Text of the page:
|Cover illustration. Turbinicarpus species are among the most popular of cacti, yet their stems and flowers are amomg the smallest. Indeed, it is their very minuteness that is one of their most appealing features, as well as the way in which they blend inconspicuously into their habitats. Under close examination, the stems also display much attractive variation in ribbing and spination. An entire collection of the 30 or so taxa could be grown in a square foot of space.|
Turbinicarpus pseudopectinatus (Back.)Glass & Foster is one of the jewels of the genus, notable for its comb-like spine-clusters. Its specific name also refers to its resemblance to Solisia pectinata (now known as M.pectinifera). Over the years, T.pseudopectinatus has been placed in six differnt genera, a process that will prbably continue in the future.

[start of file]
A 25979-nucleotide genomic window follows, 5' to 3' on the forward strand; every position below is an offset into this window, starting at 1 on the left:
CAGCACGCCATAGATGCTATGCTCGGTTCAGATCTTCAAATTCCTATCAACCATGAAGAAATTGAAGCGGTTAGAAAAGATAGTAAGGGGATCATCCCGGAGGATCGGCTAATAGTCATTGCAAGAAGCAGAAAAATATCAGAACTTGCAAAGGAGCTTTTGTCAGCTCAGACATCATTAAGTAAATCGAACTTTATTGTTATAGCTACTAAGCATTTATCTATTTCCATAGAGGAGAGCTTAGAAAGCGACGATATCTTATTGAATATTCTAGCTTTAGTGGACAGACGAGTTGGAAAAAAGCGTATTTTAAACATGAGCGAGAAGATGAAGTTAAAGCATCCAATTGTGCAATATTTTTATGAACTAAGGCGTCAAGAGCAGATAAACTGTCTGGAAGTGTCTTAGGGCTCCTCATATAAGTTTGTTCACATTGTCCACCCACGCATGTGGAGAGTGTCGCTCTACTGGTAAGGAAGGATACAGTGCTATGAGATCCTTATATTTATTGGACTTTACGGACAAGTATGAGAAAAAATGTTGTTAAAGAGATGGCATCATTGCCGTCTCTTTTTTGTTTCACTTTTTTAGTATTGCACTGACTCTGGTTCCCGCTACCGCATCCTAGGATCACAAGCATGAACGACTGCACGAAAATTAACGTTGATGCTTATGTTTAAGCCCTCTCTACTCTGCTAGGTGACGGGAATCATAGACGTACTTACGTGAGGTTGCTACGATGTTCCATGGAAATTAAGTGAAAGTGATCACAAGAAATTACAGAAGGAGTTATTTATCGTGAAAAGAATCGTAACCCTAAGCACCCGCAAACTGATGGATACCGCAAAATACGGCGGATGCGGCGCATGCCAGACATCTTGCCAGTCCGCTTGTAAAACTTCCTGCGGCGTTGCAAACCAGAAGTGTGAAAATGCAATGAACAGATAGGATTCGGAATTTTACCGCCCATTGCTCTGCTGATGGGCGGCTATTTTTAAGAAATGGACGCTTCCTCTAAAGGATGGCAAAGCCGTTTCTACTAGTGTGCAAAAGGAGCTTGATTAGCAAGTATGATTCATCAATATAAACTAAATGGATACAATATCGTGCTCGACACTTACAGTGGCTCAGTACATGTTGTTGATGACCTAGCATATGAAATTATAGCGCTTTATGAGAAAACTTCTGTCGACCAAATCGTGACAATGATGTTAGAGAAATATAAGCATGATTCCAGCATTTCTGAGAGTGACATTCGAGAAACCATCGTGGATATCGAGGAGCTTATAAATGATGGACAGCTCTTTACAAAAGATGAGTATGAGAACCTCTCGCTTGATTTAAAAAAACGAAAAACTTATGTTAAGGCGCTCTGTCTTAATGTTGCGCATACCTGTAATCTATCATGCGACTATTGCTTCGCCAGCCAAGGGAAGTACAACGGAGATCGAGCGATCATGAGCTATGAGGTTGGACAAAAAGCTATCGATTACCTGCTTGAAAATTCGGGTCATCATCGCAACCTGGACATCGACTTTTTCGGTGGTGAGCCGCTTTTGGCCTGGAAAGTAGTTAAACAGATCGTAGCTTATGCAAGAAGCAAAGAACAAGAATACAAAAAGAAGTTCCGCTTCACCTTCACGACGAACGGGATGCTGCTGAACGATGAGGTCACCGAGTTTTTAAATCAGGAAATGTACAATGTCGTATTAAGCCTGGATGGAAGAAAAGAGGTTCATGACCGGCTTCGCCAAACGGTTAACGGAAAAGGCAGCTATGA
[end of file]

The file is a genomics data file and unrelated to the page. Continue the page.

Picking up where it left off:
Our photo is by Julia Etter and Martin Kristen, many of whose images you will see in their Mexican travelog in this issue. Their high resolution digital camera has captured our cover plant in fine detail, including the splitting fruit and several seeds poised for dispersal. They encountered the plant growing under a bush along an old cart track running form El Quelital to Cerritos, San Luis Potosi, Mexico.